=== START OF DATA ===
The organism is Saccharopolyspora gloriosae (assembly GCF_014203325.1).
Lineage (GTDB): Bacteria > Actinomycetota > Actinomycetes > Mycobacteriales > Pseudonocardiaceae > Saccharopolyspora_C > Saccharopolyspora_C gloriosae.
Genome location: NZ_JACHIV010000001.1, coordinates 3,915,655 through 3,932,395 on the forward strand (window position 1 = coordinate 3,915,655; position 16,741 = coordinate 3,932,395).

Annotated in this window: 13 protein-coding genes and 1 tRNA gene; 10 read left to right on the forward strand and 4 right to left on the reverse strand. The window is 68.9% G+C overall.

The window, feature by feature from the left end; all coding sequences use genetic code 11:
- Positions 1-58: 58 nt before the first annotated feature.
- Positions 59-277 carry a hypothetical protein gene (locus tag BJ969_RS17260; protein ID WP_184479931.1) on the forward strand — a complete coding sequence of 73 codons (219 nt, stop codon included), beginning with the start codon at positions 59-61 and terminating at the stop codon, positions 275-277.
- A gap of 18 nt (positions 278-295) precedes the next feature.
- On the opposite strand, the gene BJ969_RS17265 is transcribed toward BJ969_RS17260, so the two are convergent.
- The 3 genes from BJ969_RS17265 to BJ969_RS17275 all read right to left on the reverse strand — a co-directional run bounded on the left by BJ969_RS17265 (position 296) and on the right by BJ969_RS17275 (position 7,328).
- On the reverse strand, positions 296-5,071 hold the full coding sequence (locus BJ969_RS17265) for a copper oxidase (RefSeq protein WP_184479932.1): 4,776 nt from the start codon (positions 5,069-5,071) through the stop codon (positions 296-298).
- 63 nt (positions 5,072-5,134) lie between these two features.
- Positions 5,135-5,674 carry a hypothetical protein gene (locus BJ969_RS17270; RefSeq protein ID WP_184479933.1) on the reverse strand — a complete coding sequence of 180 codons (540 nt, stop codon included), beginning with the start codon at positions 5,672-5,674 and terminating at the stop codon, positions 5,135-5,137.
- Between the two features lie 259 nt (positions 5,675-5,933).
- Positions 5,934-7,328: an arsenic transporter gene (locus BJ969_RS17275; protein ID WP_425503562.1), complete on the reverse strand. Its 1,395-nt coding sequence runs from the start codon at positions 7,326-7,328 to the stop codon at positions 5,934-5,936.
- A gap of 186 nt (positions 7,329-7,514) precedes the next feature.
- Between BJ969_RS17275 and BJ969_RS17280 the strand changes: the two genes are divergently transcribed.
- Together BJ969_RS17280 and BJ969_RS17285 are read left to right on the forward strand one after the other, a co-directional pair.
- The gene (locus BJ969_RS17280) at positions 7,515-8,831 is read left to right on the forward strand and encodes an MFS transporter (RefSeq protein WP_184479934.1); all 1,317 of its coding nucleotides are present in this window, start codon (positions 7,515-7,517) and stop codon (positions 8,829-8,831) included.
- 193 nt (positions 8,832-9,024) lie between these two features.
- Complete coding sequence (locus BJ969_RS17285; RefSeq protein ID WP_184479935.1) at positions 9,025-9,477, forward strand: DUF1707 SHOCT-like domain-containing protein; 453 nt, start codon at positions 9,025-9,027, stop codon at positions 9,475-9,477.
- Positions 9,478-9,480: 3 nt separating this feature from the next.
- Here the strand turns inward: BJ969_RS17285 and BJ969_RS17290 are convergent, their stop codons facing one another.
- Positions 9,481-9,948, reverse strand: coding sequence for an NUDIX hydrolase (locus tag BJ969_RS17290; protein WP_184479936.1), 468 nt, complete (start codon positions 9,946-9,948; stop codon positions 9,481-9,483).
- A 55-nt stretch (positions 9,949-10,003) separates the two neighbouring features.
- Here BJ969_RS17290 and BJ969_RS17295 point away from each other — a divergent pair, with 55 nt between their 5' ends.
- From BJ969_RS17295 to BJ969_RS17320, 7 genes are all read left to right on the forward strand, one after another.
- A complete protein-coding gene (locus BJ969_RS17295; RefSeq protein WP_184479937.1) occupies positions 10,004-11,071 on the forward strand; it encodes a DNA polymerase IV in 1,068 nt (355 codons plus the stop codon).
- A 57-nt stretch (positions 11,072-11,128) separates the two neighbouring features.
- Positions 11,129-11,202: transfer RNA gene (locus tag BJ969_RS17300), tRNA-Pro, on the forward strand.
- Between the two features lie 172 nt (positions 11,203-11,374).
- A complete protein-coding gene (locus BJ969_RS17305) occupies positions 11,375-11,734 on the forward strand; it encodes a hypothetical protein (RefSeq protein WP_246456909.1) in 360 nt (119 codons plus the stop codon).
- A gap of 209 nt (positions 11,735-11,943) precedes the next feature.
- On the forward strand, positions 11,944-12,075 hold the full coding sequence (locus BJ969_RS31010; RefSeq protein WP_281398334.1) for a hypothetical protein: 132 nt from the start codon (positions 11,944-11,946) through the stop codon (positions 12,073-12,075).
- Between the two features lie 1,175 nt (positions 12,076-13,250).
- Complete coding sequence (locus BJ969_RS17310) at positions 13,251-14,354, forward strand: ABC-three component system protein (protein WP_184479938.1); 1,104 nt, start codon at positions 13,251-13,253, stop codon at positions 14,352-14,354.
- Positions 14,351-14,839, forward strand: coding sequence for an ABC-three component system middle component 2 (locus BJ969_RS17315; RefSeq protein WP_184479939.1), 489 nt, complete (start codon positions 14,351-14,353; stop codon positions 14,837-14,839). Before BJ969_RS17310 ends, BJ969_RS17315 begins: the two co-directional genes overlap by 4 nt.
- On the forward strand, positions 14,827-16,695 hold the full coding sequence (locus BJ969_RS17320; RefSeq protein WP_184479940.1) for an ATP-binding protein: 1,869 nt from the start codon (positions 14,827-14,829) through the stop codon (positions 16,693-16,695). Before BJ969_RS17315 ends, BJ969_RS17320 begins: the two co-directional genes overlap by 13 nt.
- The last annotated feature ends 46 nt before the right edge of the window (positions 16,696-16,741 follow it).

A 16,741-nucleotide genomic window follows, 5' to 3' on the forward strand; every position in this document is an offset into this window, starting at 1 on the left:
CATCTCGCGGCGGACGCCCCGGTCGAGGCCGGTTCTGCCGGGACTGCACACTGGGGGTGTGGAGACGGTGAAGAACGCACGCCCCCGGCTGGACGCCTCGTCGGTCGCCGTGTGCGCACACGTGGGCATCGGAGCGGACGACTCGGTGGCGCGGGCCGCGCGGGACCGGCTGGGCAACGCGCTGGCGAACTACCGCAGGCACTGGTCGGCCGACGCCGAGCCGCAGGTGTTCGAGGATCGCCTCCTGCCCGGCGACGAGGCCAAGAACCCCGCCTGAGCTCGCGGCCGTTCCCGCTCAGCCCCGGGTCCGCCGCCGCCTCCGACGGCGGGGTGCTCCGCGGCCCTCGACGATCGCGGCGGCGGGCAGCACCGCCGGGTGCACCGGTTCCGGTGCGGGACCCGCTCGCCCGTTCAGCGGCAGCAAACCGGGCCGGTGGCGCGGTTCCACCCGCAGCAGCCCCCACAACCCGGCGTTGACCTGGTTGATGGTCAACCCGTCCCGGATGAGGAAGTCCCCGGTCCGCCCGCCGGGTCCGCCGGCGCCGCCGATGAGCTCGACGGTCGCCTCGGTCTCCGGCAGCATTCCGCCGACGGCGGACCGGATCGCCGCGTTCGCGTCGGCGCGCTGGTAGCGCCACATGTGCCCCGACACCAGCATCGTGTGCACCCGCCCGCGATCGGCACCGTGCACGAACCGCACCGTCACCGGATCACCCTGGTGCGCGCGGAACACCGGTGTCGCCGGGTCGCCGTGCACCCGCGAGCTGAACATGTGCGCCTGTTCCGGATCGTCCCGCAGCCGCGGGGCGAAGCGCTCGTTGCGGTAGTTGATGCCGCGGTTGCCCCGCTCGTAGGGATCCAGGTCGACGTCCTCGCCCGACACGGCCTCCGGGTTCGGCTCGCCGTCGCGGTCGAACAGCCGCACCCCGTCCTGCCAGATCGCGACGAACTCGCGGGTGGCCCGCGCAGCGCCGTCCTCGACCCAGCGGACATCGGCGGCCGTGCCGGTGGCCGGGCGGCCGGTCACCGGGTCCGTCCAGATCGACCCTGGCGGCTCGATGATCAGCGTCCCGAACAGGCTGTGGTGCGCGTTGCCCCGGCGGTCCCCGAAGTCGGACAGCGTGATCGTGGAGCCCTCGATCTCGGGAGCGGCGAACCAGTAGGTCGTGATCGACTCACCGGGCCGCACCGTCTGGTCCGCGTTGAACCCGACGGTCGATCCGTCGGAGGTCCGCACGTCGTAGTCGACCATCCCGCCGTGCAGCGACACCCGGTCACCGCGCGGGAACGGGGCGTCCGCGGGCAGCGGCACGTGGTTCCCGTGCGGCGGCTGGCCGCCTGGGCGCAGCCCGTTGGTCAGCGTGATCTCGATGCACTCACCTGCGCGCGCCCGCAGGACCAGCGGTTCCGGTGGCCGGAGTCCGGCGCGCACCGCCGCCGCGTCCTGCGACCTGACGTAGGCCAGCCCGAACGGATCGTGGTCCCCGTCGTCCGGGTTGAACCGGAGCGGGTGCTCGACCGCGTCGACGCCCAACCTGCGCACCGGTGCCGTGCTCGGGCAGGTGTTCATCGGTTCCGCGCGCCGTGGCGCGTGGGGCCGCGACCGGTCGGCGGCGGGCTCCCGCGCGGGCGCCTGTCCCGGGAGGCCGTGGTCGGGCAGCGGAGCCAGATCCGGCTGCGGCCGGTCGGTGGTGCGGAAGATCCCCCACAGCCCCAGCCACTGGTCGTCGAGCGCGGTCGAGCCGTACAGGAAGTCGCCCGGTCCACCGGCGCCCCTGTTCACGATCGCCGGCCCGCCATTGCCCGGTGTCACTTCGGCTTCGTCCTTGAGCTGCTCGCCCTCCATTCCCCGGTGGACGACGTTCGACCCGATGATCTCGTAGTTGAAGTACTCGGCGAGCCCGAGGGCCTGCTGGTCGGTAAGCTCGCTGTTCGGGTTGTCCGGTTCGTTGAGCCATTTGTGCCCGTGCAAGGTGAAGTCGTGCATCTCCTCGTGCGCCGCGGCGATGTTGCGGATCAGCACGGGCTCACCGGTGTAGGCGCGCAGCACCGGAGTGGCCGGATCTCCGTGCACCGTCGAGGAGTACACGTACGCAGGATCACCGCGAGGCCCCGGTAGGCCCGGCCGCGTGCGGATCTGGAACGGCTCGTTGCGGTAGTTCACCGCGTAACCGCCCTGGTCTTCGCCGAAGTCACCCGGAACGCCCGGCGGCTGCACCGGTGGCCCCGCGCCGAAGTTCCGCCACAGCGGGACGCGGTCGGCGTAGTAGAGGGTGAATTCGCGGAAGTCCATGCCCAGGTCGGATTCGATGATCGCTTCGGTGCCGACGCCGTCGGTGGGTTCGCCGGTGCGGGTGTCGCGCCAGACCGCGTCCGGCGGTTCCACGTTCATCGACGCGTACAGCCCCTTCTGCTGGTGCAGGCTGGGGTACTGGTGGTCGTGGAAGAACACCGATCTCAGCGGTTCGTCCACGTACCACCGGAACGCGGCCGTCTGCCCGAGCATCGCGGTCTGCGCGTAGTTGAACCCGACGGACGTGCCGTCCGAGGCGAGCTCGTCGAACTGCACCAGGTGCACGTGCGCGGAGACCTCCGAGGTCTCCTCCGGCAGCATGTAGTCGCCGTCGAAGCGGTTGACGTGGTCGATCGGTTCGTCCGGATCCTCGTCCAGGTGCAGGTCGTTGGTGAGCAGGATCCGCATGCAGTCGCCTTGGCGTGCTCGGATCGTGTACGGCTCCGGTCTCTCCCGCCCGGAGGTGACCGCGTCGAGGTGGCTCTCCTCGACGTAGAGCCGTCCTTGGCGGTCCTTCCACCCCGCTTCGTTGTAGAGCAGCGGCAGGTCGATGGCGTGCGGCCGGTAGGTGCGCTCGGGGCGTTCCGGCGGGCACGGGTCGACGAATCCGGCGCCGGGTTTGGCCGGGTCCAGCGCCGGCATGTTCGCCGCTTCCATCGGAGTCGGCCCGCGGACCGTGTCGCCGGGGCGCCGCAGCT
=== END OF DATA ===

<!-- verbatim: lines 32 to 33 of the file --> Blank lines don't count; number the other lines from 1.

- A complete protein-coding gene (locus BJ969_RS17305) occupies positions 11,375-11,734 on the forward strand; it encodes a hypothetical protein (RefSeq protein WP_246456909.1) in 360 nt (119 codons plus the stop codon).
- A gap of 209 nt (positions 11,735-11,943) precedes the next feature.